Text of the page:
As a former attorney general of Maine, I seek to reassure voters that our religious liberties are secure whatever the outcome of the vote on Question 1. The claims made by Virginia law professor Robin Fretwell Wilson are her opinion, but they are not the facts under Maine law, “Same-sex marriage law lacks religious protection” (BDN, Oct. 17).
All persons and religious institutions have the absolute right of religious belief without government regulation.
Our laws also protect civil rights, and the challenge is always how to protect both religious freedom and civil rights. The marriage law at issue in Question 1 contains an “affirmation of religious freedom” to protect the liberties of religious organizations. This ensures that anyone who performs marriages may refuse to do so for any reason, without any legal penalty. This includes clergy, lawyers and notaries. Some would say this goes too far, but it certainly shows that no one is trying to suppress religious liberties.
Under existing law, religious institutions cannot be required to hire a religious official who is married to a same-sex partner. This is among the religious protections in the Free Exercise Clause of the First Amendment of the federal Constitution.
The Maine Supreme Judicial Court has recognized that our state constitutional protection for religion encompasses both “freedom to believe and freedom to act.” If someone’s religious beliefs are significantly burdened by some interaction with the marriage of a same-sex couple, that person has a strong claim to protection under the Maine Constitution.
Other Maine laws protect religious liberties, too. Under the nondiscrimination law, an exemption permits religious institutions to ignore the law to the extent necessary to conform to their religious tenets. Among other things, that means a church that believes homosexuality is wrong can freely choose to hire only heterosexuals without running afoul of the law.
Yet Ms. Wilson argues for even more exemptions to the nondiscrimination law. She asks for an unprecedented exemption allowing any individual who runs a business to refuse services such as flowers, cakes or photography for a same-sex couple’s wedding. Without that exemption, she says, religious objectors will be forced to choose between their “conscience” and their “livelihood.”
But really, isn’t this a matter of decency and common sense? Such a person can have an honest conversation with the would-be customer about his or her misgivings and offer a referral. What couple would want someone involved with their wedding that doesn’t want to be? Perhaps this is why there are no known cases of businesses being sued by same-sex couples in Massachusetts in the 5½ years marriage has been available there.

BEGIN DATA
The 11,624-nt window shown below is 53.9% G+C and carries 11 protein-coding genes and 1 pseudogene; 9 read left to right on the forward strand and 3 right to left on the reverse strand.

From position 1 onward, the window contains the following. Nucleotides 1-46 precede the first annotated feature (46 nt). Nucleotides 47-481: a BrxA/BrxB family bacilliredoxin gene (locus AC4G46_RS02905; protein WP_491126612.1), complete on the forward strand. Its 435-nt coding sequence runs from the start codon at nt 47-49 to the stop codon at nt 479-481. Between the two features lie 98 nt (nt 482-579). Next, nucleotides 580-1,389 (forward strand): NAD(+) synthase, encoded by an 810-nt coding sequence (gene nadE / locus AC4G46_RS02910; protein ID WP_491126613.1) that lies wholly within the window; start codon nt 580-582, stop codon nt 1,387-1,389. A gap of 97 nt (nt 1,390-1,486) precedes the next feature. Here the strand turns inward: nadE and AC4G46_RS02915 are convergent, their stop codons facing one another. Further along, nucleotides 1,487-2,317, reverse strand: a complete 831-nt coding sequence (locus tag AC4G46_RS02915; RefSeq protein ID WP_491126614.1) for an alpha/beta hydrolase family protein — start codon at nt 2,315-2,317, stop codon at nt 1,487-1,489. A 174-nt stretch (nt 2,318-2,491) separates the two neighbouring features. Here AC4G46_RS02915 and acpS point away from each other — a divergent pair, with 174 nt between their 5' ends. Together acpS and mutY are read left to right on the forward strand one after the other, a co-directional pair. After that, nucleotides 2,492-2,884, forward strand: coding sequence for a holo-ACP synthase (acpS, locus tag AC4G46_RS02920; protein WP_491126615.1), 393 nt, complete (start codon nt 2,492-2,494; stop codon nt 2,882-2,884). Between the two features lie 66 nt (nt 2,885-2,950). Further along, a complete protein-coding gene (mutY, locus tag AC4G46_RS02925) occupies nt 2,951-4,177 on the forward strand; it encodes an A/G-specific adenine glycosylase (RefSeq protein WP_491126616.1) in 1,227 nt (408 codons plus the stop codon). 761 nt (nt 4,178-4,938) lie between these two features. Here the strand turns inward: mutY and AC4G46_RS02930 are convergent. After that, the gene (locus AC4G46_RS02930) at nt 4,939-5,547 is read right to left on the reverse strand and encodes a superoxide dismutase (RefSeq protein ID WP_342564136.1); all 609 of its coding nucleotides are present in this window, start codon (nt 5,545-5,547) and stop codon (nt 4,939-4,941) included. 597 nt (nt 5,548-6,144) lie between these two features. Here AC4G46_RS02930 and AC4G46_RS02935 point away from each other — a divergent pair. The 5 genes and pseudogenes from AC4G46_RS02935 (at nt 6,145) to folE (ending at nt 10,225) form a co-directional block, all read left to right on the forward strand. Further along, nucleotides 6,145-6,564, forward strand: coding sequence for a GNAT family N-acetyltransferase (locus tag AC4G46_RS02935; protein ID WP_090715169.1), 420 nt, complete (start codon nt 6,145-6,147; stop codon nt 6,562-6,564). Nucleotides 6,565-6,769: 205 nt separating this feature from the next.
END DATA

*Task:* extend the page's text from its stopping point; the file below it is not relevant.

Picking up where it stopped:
Ms. Wilson also argues that when the state is disbursing money for public projects, the fact that a religious entity discriminates should be irrelevant to government funding decisions. But the state must — and often does — consider public policy when deciding to whom it should disburse money for projects that will benefit its citizenry as a whole. When you do the government’s business and you do it with taxpayer money, you must follow the government’s rules — not the other way around.
But there are exceptions even to this rule. Ms. Wilson points to one Maine case in which Portland sued Catholic Charities for its failure to comply with Portland’s human rights ordinance and provide employee benefits to domestic partners. What she fails to mention makes all the difference. Catholic Charities was able to use a religion-friendly provision in the federal ERISA law and opt to become a “church plan.” Once Catholic Charities was a church plan, it was no longer subject to local laws like Portland’s regarding health and retirement benefits and could legally deny those fringe benefits to gay and lesbian employees.
Finally, Ms. Wilson suggests that Maine’s religious liberty protections are insufficient compared to those in New Hampshire, Vermont, and Connecticut, where state legislatures also approved marriage laws. Yet, in a May 3 letter to the Los Angeles Times, she complained that New Hampshire’s law only “pay[s] lip service to religious freedom.” In fact, each of these states, like Maine, made some accommodation to religious objectors in its marriage laws.
Voters can be confident that they can vote No on 1 and still protect their own, and their neighbor’s, religious freedoms.
Andrew Ketterer is a former three-term Maine attorney general and a former president of the National Association of Attorneys General. He is the principal of the Andrew Ketterer Law Firm in Norridgewock.